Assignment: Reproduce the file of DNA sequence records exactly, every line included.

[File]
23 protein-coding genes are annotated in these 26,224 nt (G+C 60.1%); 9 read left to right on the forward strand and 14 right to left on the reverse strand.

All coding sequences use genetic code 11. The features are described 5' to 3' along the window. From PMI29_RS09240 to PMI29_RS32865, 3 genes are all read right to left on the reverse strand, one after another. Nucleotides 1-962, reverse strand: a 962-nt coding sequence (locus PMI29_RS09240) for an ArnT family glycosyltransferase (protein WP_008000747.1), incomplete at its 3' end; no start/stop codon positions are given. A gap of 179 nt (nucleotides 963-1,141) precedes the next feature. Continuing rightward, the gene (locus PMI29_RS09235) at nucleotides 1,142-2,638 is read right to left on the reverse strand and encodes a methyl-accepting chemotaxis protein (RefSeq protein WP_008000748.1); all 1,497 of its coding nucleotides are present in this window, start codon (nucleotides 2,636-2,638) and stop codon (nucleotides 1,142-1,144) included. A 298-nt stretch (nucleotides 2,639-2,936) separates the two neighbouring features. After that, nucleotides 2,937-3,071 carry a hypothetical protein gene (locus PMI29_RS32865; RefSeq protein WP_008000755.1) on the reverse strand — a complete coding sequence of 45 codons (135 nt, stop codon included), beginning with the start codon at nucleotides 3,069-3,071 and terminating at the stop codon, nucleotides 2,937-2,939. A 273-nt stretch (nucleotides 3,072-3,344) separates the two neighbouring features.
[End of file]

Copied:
23 protein-coding genes are annotated in these 26,224 nt (G+C 60.1%); 9 read left to right on the forward strand and 14 right to left on the reverse strand.

All coding sequences use genetic code 11. The features are described 5' to 3' along the window. From PMI29_RS09240 to PMI29_RS32865, 3 genes are all read right to left on the reverse strand, one after another. Nucleotides 1-962, reverse strand: a 962-nt coding sequence (locus PMI29_RS09240) for an ArnT family glycosyltransferase (protein WP_008000747.1), incomplete at its 3' end; no start/stop codon positions are given. A gap of 179 nt (nucleotides 963-1,141) precedes the next feature. Continuing rightward, the gene (locus PMI29_RS09235) at nucleotides 1,142-2,638 is read right to left on the reverse strand and encodes a methyl-accepting chemotaxis protein (RefSeq protein WP_008000748.1); all 1,497 of its coding nucleotides are present in this window, start codon (nucleotides 2,636-2,638) and stop codon (nucleotides 1,142-1,144) included. A 298-nt stretch (nucleotides 2,639-2,936) separates the two neighbouring features. After that, nucleotides 2,937-3,071 carry a hypothetical protein gene (locus PMI29_RS32865; RefSeq protein WP_008000755.1) on the reverse strand — a complete coding sequence of 45 codons (135 nt, stop codon included), beginning with the start codon at nucleotides 3,069-3,071 and terminating at the stop codon, nucleotides 2,937-2,939. A 273-nt stretch (nucleotides 3,072-3,344) separates the two neighbouring features.